On Tuesday April 18, NASA will broadcast the launch of the ‘S.S. John Glenn’ space station cargo freighter in a feat marking the world’s first live 360-degree stream of a rocket launch – namely the United Launch Alliance (ULA) Atlas V rocket.

The ‘S.S. John Glenn’ is named in honor of legendary NASA astronaut John Glenn – the first American to orbit Earth back in February 1962.

The late morning daytime launch offers the perfect opportunity to debut this technology with the rocket magnificently visible atop a climbing plume of smoke and ash – and with a “pads-eye” view!

The ‘S.S. John Glenn’ is actually a Cygnus resupply spacecraft built by NASA commercial cargo provider Orbital ATK for a cargo mission heading to the International Space Station (ISS) – jam packed with nearly 4 tons or research experiments and gear for the stations Expedition 51 crew of astronauts and cosmonauts.

“NASA, in coordination with United Launch Alliance (ULA) and Orbital ATK, will broadcast the world’s first live 360-degree stream of a rocket launch,” the agency announced in a statement.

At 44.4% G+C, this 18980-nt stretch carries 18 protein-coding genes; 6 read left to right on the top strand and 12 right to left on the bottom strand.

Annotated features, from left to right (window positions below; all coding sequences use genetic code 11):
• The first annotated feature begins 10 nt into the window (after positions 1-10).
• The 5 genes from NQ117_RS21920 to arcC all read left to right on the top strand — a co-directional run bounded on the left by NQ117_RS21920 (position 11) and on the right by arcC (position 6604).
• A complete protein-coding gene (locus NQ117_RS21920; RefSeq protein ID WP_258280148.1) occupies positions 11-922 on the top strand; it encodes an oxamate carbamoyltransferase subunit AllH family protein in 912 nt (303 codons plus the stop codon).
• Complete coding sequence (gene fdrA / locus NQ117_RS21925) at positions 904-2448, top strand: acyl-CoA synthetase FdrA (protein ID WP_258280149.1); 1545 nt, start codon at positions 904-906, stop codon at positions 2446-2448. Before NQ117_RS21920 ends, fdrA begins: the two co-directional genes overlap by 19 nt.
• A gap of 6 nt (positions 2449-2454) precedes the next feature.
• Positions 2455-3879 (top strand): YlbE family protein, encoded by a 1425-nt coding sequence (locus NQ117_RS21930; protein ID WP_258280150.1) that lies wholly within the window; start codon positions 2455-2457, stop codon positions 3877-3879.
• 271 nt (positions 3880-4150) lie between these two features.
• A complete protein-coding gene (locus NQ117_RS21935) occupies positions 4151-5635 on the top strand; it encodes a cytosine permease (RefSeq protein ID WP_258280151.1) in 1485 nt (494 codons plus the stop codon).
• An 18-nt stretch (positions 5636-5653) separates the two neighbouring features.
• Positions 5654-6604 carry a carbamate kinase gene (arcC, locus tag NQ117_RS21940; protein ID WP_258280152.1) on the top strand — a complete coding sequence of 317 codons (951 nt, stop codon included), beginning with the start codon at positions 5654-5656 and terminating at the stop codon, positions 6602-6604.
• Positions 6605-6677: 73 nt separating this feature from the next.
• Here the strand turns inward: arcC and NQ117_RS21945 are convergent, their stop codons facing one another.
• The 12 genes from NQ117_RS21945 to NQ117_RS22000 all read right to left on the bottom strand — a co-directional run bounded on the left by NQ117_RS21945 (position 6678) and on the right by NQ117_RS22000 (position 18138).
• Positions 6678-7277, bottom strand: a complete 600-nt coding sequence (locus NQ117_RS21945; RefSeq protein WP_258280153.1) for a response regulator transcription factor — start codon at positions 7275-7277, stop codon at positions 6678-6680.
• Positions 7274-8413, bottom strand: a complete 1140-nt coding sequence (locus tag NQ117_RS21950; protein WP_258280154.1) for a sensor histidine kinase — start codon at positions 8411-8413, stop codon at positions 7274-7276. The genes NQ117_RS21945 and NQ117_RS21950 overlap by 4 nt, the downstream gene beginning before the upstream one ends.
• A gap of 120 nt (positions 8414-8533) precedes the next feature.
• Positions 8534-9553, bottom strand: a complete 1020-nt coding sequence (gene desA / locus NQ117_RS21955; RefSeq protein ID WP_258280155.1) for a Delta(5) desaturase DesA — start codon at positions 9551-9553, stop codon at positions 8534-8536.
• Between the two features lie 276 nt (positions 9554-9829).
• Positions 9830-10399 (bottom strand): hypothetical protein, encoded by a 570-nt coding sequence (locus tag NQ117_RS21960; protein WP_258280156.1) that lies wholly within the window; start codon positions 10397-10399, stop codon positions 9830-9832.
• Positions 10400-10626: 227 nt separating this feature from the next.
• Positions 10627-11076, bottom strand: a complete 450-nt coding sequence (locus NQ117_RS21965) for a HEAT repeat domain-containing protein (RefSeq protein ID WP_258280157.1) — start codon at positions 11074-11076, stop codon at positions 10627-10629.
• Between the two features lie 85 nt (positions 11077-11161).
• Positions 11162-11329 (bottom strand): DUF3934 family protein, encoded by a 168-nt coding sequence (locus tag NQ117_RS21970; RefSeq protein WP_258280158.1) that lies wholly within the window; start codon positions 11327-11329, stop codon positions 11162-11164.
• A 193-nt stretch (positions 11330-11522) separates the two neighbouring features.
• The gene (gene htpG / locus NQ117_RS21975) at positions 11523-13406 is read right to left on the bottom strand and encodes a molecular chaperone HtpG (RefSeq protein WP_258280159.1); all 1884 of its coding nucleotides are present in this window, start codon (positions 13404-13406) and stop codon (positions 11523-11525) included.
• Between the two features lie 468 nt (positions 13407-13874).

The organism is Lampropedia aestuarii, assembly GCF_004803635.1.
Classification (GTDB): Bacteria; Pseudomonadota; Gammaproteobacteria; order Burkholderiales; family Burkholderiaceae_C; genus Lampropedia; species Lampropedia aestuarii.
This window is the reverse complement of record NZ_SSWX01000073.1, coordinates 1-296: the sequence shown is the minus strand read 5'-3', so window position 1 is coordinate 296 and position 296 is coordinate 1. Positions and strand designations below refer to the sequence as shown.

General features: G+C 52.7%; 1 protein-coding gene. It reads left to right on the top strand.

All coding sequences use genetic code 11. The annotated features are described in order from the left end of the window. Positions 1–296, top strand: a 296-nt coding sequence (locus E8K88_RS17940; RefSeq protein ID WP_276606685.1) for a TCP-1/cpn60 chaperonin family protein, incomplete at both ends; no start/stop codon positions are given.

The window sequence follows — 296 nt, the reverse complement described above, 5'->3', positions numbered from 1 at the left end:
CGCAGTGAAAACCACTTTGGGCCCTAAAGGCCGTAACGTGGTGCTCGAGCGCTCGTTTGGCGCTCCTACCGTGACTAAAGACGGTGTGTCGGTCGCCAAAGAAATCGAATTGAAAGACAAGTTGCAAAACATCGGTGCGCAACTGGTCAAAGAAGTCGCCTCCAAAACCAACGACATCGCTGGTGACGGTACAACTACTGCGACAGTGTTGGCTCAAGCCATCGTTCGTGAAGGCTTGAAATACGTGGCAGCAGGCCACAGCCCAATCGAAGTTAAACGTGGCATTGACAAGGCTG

“The live 360 stream enables viewers to get a pads-eye view.”

The Cygnus spaceship will launch on a ULA Atlas V rocket from Space Launch Complex 41 at Cape Canaveral Air Force Station in Florida.

Liftoff of the S.S. John Glenn on Orbital ATK’s seventh commercial resupply services mission to the ISS – dubbed OA-7 or CRS-7 – is slated for 11:11 a.m. EDT Tuesday, April 18.

The launch window lasts 30 minutes and runs from 11;11-11:41 a.m. EDT.

You can watch the live 360 stream of the Atlas V/OA-7 cargo resupply mission liftoff to the ISS on the NASA Television YouTube channel starting 10 minutes prior to lift off at:

http://youtube.com/nasatelevision

The sunshine state’s weather outlook is currently very promising with a forecast of an 80% chance of favorable ‘GO’ conditions at launch time Tuesday morning.